Monday, July 26, 2010

Morning hyperglycemia in Diabetics

There are 2 conditions which can cause this :

1. Somogyi Effect
2. Dawn Phenomenon

1. Somogyi Effect

  • Also known as "rebound hyperglycemia"
  • Usually due to:
    • missed night meals despite taking insulin regularly
    • a person who takes long-acting insulin without supper
    • night/ long-acting insulin dose too high
  • Relative Insulin Excess-> Early morning (2-3am) hypoglycemia -> Body's counter-regulatory mechanism activated -> Hormones (cortisol, glucagon, epinephrine) released to counter insulin effect -> Morning Hyperglycemia
2. Dawn Phenomenon
  • Can occur in normal person
  • Exaggerated response in diabetics
  • In a normal human physiology, counter-regulatory hormones (cortisol, glucagon, epinephrine) are released during early morning hours to sustain blood glucose level without food. These hormones also antagonize insulin effect, hence there is a relative higher insulin resistance during the night.
  • In patients with Type I diabetics esp, insulin production is low, hence there is an exaggerated Dawn phenomenon --> morning hyperglycemia
  • It typically occurs (more often) in Type I diabetic patients during puberty or pregnancy due to marked production of counter-regulatory hormones (cortisol, glucagon, epinephrine, growth hormone), thus also causing exaggerated Dawn phenomenon.

How to differentiate then ?
Check blood sugar levels (Dextrostix) around 2 - 3 a.m. for several nights.
  • If the blood sugar level is low at 2 a.m. to 3 a.m., suspect Somogyi effect (Rebound phenomenon).
  • If the blood sugar level is normal or high at 2 a.m. to 3 a.m., it's most likely Dawn phenomenon.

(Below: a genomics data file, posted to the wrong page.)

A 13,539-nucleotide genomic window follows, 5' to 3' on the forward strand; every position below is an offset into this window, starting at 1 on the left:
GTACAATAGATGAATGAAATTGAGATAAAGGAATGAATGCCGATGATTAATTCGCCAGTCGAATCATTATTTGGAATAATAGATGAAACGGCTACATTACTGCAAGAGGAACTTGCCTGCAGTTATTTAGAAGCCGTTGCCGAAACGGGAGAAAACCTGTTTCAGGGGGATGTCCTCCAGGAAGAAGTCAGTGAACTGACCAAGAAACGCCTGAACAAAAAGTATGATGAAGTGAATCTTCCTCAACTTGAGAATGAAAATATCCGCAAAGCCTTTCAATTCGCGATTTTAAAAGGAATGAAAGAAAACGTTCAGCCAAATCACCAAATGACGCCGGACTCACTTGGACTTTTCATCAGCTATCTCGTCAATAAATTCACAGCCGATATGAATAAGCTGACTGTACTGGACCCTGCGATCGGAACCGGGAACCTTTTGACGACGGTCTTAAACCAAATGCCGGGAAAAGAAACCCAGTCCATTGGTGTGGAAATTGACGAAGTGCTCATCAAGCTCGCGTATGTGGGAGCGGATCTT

(which is even more likely if the patient is a type I diabetic at early onset of puberty/ pregnancy, although Somogyi effect must be ruled out first)
How to prevent/treat ?

Somogyi effect
  • Have regular meals and never skip them.
  • Have a light snack (preferably protein) before bedtime.
  • Go to bed with a glucose level slightly higher than usual.
  • Bring your diabetic logbook (with your result of early morning 2am-3am blood glucose) while consulting your physician, in case your insulin dose may require adjustments.
Dawn Phenomenon
  • Exercise later in the day. It may have more glucose-lowering effect throughout the night.
  • Limit bedtime carbohydrates and try more of a protein/fat type of snack (nuts, peanut butter, cheese, or meat).
  • Talk with your doctor of a possible medication adjustment (usually insulin) to control the higher fasting readings (common in DM Type I at onset of puberty).
  • Eat breakfast to limit the dawn phenomenon’s effect. By eating, your body will signal the counterregulatory hormones to turn off. -> peliknya...
Why bother ?
Good blood glucose control is essential for diabetic patients. The adjustment of medication (insulin) dose depends on which is the culprit, as one needs to lower the blood glucose prior to bedtime (Dawn phenomenon) or increase the blood glucose level prior to bedtime (Somogyi effect). 

Therefore, if the patient is having persistent morning hyperglycemia despite increased insulin dose, suspect Chronic Somogyi.

Thanks to Dr.Ngiu for asking us weeks ago.

Source : Wikipedia, 2 other internet sources (by Alvis Lee) - July 26th, 2010
Edited by Wong Yee Ming - May 15th, 2011


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